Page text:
The most frequently purchased products are placed in the back of the store for specific reasons. 

Although it might not seem like it, a large amount of planning and research goes into the design of a store’s layout. For example, the end of an aisle sells considerably more than the middle. Many grocery stores take advantage of this, using features like wing shelves to entice their customer’s attention.

Grocery stores rely on the impulsive behaviors of their shoppers and their store layouts prove this. 

The Journal of Marketing Research found that the average shopper backtracks three times in a store they are familiar with and six times in a store that they are unfamiliar with. This provides several opportunities for merchandisers to influence shoppers into purchasing products spontaneously.  

Therein lies the problem. 

Grocery stores must now solve 2 problems to win millennial’s business: getting an entire generation to embrace shopping at grocery stores and advancing the cold chain. To keep up with the rising demands of America’s largest demographic, grocery stores have poured billions of dollars into ensuring fresh and frozen goods that millennials desire that make it to their shelves unspoiled.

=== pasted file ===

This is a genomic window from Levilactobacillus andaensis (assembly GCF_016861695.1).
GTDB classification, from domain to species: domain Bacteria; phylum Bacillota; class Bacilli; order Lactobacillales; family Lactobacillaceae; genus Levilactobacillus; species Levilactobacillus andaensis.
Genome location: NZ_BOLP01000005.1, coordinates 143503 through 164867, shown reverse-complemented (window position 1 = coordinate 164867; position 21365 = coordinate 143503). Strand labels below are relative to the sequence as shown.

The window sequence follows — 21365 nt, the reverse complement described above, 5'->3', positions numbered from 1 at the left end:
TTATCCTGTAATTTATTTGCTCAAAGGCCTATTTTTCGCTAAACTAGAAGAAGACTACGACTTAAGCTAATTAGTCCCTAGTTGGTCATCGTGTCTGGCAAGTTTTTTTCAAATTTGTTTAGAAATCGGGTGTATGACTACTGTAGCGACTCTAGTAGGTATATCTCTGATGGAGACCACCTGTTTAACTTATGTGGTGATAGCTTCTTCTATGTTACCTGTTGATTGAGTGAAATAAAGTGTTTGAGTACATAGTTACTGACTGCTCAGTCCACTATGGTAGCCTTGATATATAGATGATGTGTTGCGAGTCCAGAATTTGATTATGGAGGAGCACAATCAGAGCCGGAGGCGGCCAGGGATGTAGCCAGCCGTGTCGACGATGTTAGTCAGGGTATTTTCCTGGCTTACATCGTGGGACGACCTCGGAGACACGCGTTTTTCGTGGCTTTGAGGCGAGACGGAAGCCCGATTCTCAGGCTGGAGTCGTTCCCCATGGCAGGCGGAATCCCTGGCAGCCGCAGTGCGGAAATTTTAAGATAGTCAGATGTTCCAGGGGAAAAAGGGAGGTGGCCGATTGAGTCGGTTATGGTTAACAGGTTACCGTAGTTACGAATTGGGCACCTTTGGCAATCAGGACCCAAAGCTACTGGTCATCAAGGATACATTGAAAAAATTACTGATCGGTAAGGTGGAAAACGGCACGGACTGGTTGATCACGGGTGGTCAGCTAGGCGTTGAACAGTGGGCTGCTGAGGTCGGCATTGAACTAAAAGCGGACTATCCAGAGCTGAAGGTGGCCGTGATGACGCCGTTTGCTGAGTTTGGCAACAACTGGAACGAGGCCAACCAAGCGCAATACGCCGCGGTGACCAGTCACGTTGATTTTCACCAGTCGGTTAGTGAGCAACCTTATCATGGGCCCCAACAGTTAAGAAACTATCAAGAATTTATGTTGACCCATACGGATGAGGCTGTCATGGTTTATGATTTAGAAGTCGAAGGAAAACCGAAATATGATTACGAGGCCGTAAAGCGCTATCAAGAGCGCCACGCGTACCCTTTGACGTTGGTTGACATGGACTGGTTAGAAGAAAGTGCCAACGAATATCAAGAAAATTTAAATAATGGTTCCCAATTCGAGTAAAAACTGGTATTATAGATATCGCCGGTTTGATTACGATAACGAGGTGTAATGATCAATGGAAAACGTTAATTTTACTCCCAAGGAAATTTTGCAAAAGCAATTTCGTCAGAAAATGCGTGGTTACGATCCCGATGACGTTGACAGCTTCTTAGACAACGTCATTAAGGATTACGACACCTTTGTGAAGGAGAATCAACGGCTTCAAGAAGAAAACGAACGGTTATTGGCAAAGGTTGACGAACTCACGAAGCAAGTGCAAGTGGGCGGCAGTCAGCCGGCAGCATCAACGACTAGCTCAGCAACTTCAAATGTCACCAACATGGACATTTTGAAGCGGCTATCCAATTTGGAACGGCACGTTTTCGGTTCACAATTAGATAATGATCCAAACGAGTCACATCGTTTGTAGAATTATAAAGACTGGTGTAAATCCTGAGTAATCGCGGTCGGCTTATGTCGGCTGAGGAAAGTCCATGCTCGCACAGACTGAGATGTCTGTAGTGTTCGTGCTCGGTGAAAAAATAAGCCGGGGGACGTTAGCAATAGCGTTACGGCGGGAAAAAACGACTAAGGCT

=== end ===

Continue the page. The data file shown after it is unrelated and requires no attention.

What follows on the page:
Average Trips to the Grocery Store a Month 

  • Millennials – 5.33 Trips/Month
  • Generation X– 6.27 Trips/Month
  • Baby Boomers – 7.33 Trips/Month
  • Traditionalists – 7.78 Trips/Month

[click_to_tweet tweet=”Not only are millennials actively avoiding the center store, but they are avoiding the grocery store altogether. Read how this will affect the cold chain and the logistics of the food industry!” quote=”Not only are millennials actively avoiding the center store, but they are avoiding the grocery store altogether.” theme=”style3″]

Meal Delivery and Online Shopping

Millennials want their food healthy, fast, and easy to make, and with trends changing so quickly, dozens of companies and services are starting up every day to meet the new market demand. 

Millennials in urban areas with no access to cars and don’t want to waste time commuting to the grocery store began this trend. To these individuals, it was easier to have groceries or meals delivered to them. 

Today, this trend has spread far outside urban cities.

These demands have led to the explosion of two new markets: grocery and meal kit delivery.  However, the growth of these new markets comes with many logistical challenges.

A graph showing how millennial's have shopped online only over a 3 year span

Online Grocery Shopping & Delivery 

According to Statistica, U.S. online grocery sales are expected to grow to nearly $30 billion by 2021.  Two of the leaders emerging in this space are Instacart and Amazon Fresh.

Instacart

Instacart is expanding their grocery delivery service thanks in part to millennials